HomeVOLUME 6October 2021Beyond traditional and modern

Beyond traditional and modern

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Beyond traditional and modern

JYOTI BHATT is a celebrated and awarded artist, best known for his work in painting and printmaking, as well as his photographic accounts of rural Indian culture and folk art. He and his colleagues founded the “Baroda School” of Indian art. He was awarded the Padma Shri in 2019, and has been honoured with 5 Lifetime Achievement Awards. In August 2021 he had a conversation with ANANYA PATEL, musing about his life and his art. Excerpts from that conversation are presented in this 2-part series, along with some of his work.


AN ART ESSAY


I was born and grew up in a small town, you could say a large village. That was a long time ago, and as a child I had not even heard about Mickey Mouse or Humpty Dumpty. So, what I create is something I grew up with. It was only after moving to Baroda to study in a Fine Arts college that I learned about Western modern art. By “modern,” I mean what happened about 100 years ago. It’s an historical term. Modern is not contemporary anymore.






I also realized that what the modernists were doing, the reforms they were trying to make, were consciously taken from other artforms. This is especially true of Cubism. Picasso was inspired by African art, which was tribal.

Similar traditional art is done by villagers and tribal people in India, along with many classical arts. My work became a combination because what was happening around the world also affected my work. But it was not like the Bengal school, or the revivalists, who wanted to do away with the British teachings and customs and go back to Ajanta or Mughal styles. I think any art is good art. And the divisions of India versus Europe, and the West versus the East, have been made for our own convenience and selfish interest.

My photography is not really part of my “creative” work. I wanted to document things when I realized that our way of life was changing. And they had to change. We can’t expect them to remain the way they were 100 years ago or earlier. But at the same time, because of the influence of urbanization, earlier, nicer traditions started disappearing. I thought that I should photograph whatever was alive, because after a few years it wouldn’t be there. Archaeological specimens like the Taj Mahal or Qutub Minar are old. They survive because they are made with stronger materials. But almost all the material used for folk art is something locally available and impermanent.





When we take a blank canvas, we often start thinking of selling it, or winning a prize in a competition, or seeing it hang in a museum, or something like that. Folk art made me humble: If people can make art and live with it, I should also learn. They never complain about material – they don’t get good paper or canvas. Whatever is available is good enough for them and they are able to create and express themselves. Because of this, my attitude became more open to various materials. I do not stick to standard classical materials like oil paints and canvas. Recently I have been working with acrylic cut outs. The technology is now available in Baroda because many small industries have started helping artists.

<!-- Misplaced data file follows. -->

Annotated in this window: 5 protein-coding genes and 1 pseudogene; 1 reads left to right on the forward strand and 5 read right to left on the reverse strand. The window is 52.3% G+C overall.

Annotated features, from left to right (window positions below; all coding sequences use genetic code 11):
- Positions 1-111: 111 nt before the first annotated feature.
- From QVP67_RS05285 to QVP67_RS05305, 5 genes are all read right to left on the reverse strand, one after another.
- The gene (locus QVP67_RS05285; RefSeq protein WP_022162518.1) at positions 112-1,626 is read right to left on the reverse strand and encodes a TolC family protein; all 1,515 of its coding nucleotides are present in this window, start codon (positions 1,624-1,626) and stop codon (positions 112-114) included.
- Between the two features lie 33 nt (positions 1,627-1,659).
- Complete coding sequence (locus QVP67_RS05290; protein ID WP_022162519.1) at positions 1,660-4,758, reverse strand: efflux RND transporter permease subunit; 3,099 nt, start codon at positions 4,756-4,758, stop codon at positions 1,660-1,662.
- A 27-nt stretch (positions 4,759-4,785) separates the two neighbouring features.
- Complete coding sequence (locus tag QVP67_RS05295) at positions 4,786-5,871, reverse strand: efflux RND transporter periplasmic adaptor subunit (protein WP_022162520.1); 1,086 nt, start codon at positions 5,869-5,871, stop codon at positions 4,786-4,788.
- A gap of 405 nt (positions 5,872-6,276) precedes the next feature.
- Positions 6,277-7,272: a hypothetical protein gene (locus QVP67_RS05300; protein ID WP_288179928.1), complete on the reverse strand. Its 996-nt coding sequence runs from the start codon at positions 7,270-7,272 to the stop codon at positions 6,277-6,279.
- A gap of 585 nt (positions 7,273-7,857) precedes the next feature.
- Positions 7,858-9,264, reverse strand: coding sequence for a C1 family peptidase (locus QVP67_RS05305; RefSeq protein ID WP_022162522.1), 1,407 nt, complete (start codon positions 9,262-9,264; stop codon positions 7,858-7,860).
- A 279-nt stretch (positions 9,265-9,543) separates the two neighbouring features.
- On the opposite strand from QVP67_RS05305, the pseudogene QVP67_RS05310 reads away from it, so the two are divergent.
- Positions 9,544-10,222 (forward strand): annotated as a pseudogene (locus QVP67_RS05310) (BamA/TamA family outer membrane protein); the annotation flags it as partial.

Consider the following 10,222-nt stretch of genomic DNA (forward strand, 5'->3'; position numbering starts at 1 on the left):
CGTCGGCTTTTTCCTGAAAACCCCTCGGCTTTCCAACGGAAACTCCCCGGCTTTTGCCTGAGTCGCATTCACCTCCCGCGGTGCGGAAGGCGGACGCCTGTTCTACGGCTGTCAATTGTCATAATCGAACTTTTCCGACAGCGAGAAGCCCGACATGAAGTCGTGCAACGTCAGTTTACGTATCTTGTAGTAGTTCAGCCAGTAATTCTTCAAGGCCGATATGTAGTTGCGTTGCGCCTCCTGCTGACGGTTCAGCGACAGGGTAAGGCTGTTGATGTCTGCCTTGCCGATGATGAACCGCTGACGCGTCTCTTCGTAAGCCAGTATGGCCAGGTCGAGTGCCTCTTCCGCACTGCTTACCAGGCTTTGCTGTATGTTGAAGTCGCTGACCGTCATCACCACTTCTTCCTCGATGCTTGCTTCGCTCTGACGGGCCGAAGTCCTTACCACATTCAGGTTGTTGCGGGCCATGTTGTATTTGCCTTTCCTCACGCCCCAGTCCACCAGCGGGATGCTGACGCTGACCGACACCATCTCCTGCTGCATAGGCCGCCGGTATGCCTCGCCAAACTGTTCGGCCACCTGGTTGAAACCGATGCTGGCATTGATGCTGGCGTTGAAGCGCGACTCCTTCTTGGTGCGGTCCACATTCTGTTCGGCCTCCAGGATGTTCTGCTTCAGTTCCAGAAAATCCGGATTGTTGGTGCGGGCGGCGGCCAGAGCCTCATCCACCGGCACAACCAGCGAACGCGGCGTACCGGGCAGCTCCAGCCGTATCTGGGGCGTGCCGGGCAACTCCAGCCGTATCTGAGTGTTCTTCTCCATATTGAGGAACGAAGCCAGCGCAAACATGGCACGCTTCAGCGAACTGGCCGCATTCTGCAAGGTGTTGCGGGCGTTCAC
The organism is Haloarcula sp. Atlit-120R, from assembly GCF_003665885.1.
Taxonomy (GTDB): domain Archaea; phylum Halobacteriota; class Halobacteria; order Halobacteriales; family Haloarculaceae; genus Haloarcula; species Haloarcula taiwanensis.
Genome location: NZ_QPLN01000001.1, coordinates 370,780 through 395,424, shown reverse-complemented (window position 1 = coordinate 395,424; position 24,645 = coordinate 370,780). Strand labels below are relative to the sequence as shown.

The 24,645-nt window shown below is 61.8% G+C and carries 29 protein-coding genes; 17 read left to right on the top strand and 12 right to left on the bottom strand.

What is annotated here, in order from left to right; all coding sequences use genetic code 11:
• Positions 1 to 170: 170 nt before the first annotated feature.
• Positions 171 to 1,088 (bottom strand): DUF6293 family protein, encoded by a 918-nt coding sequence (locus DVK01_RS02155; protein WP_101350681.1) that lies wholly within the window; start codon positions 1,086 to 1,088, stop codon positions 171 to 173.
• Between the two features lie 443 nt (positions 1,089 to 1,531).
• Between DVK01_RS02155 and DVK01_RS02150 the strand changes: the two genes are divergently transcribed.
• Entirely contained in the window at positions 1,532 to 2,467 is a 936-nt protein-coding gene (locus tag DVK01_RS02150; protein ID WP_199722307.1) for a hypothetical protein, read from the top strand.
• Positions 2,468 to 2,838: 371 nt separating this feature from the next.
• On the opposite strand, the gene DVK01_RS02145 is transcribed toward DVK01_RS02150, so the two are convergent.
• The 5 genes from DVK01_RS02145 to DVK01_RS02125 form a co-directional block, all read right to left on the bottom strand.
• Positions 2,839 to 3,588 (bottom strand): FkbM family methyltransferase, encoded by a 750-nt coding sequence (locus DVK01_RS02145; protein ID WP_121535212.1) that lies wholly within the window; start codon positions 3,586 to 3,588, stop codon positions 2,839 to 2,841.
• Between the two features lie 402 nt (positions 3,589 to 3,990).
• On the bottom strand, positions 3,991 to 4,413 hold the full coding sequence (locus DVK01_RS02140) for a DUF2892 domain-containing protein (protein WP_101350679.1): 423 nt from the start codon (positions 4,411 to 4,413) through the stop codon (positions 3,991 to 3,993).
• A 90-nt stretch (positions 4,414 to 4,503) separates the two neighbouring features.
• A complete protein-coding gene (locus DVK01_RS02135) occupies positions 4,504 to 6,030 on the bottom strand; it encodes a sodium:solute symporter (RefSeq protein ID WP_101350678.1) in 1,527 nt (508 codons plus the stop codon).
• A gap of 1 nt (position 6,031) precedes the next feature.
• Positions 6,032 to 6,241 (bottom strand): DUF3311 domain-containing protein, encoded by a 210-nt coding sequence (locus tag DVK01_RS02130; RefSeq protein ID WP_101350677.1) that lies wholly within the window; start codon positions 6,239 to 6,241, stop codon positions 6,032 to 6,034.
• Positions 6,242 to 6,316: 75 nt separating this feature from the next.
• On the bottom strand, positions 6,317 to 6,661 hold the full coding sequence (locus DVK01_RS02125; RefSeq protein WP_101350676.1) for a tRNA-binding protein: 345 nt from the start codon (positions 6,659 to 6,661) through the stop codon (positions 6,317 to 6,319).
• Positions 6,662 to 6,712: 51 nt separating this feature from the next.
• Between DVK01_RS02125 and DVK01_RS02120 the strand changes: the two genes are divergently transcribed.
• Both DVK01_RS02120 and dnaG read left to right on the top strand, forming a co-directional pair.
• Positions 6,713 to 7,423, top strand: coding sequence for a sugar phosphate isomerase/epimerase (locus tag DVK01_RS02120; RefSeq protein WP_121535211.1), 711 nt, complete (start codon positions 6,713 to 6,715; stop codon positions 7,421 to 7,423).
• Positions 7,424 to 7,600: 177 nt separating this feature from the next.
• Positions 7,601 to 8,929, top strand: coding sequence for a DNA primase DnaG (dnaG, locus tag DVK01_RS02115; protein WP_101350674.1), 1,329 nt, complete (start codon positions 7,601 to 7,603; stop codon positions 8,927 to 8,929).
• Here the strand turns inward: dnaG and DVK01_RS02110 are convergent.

My idea or understanding of tradition is connected mostly with reasoning – why did they do something? And if we adopt it, how do we adapt it for ourselves?

For example, while making a drawing of a figure or motif in the stylistic manner of a tribe in Chhota Udaipur, instead of copying I tried to think how that person might be thinking. It was a forced effort, but it allowed me to enjoy it much more. I hope that this has added to my visual vocabulary and way of working.

A few things from village, tribal, and folk art started entering my work. But I have not deliberately tried to do this. I get ideas for paintings from anything that excites me. I had come across a magic square, a chautisa yantra, back when I was in school, and it kept reappearing to me. It’s a very simple four by four square using 1 to 6 in digits, and you arrange it in such a way that the columns, rows, and diagonals sum up to 34 each time, in every configuration. In this way, I have made several paintings.



So I cannot say that there is Western, or Indian, or folk influence specifically. I noticed a yantra painted on the wall of a few village houses in Rajasthan, and I asked why. They said it’s a good omen. Then I asked a few more people about it. Then I read a book by a mathematician, where he explained how yantras are made, how their symmetry works. I thought this was a very good subject to try, because all I had to do was write those numbers but the visual form would be my own.

[distance]

To be continued.



Interview by ANANYA PATEL



Jyoti Bhatt

Jyoti Bhatt

Jyoti is a celebrated artist, best known for his work in painting, printmaking, and his photographic documentation of rural Indian culture and folk art. He studied art in North America and Europe before returning to India and founding the “Baroda School” of Indian art. His etchings, intaglios, and screen prints combine the traditional and the... Read more

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